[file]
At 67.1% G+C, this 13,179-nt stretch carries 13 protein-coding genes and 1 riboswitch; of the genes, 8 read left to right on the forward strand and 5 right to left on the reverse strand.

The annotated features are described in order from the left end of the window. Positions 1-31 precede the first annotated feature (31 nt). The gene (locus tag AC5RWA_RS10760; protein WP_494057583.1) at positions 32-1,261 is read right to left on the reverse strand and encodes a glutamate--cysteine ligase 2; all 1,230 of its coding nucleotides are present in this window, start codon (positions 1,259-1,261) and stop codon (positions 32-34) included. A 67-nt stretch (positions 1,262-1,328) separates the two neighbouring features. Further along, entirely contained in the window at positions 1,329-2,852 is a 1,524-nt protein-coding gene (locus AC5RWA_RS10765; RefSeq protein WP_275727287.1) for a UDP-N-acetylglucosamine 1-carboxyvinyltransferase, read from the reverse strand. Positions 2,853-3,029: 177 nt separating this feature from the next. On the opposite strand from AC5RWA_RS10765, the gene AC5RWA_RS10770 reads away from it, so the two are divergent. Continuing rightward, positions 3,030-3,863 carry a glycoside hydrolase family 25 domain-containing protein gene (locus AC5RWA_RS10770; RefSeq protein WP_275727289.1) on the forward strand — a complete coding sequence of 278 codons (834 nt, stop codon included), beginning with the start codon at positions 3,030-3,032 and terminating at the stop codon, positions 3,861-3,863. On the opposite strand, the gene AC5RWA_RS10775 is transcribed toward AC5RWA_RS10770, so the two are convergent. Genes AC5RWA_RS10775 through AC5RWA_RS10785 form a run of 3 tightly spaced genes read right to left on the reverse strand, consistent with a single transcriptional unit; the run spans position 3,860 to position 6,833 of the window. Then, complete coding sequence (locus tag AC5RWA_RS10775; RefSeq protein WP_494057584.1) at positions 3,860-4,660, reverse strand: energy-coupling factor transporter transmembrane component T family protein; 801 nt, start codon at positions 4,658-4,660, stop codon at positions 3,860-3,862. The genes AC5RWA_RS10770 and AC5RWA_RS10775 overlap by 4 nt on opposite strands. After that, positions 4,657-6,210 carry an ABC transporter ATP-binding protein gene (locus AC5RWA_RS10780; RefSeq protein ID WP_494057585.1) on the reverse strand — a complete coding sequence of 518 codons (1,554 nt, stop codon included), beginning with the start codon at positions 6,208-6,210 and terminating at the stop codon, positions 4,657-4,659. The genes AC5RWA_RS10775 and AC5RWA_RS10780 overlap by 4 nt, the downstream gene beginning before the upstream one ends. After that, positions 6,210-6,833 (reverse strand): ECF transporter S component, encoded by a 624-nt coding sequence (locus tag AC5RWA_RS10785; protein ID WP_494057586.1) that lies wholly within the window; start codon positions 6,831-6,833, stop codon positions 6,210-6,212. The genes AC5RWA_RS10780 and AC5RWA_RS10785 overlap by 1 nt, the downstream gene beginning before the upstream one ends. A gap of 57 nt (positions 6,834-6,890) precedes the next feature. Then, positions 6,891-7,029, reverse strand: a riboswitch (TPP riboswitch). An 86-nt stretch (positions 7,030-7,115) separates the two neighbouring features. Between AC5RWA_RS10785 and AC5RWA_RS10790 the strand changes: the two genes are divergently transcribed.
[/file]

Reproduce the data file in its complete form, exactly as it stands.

At 67.1% G+C, this 13,179-nt stretch carries 13 protein-coding genes and 1 riboswitch; of the genes, 8 read left to right on the forward strand and 5 right to left on the reverse strand.

The annotated features are described in order from the left end of the window. Positions 1-31 precede the first annotated feature (31 nt). The gene (locus tag AC5RWA_RS10760; protein WP_494057583.1) at positions 32-1,261 is read right to left on the reverse strand and encodes a glutamate--cysteine ligase 2; all 1,230 of its coding nucleotides are present in this window, start codon (positions 1,259-1,261) and stop codon (positions 32-34) included. A 67-nt stretch (positions 1,262-1,328) separates the two neighbouring features. Further along, entirely contained in the window at positions 1,329-2,852 is a 1,524-nt protein-coding gene (locus AC5RWA_RS10765; RefSeq protein WP_275727287.1) for a UDP-N-acetylglucosamine 1-carboxyvinyltransferase, read from the reverse strand. Positions 2,853-3,029: 177 nt separating this feature from the next. On the opposite strand from AC5RWA_RS10765, the gene AC5RWA_RS10770 reads away from it, so the two are divergent. Continuing rightward, positions 3,030-3,863 carry a glycoside hydrolase family 25 domain-containing protein gene (locus AC5RWA_RS10770; RefSeq protein WP_275727289.1) on the forward strand — a complete coding sequence of 278 codons (834 nt, stop codon included), beginning with the start codon at positions 3,030-3,032 and terminating at the stop codon, positions 3,861-3,863. On the opposite strand, the gene AC5RWA_RS10775 is transcribed toward AC5RWA_RS10770, so the two are convergent. Genes AC5RWA_RS10775 through AC5RWA_RS10785 form a run of 3 tightly spaced genes read right to left on the reverse strand, consistent with a single transcriptional unit; the run spans position 3,860 to position 6,833 of the window. Then, complete coding sequence (locus tag AC5RWA_RS10775; RefSeq protein WP_494057584.1) at positions 3,860-4,660, reverse strand: energy-coupling factor transporter transmembrane component T family protein; 801 nt, start codon at positions 4,658-4,660, stop codon at positions 3,860-3,862. The genes AC5RWA_RS10770 and AC5RWA_RS10775 overlap by 4 nt on opposite strands. After that, positions 4,657-6,210 carry an ABC transporter ATP-binding protein gene (locus AC5RWA_RS10780; RefSeq protein ID WP_494057585.1) on the reverse strand — a complete coding sequence of 518 codons (1,554 nt, stop codon included), beginning with the start codon at positions 6,208-6,210 and terminating at the stop codon, positions 4,657-4,659. The genes AC5RWA_RS10775 and AC5RWA_RS10780 overlap by 4 nt, the downstream gene beginning before the upstream one ends. After that, positions 6,210-6,833 (reverse strand): ECF transporter S component, encoded by a 624-nt coding sequence (locus tag AC5RWA_RS10785; protein ID WP_494057586.1) that lies wholly within the window; start codon positions 6,831-6,833, stop codon positions 6,210-6,212. The genes AC5RWA_RS10780 and AC5RWA_RS10785 overlap by 1 nt, the downstream gene beginning before the upstream one ends. A gap of 57 nt (positions 6,834-6,890) precedes the next feature. Then, positions 6,891-7,029, reverse strand: a riboswitch (TPP riboswitch). An 86-nt stretch (positions 7,030-7,115) separates the two neighbouring features. Between AC5RWA_RS10785 and AC5RWA_RS10790 the strand changes: the two genes are divergently transcribed.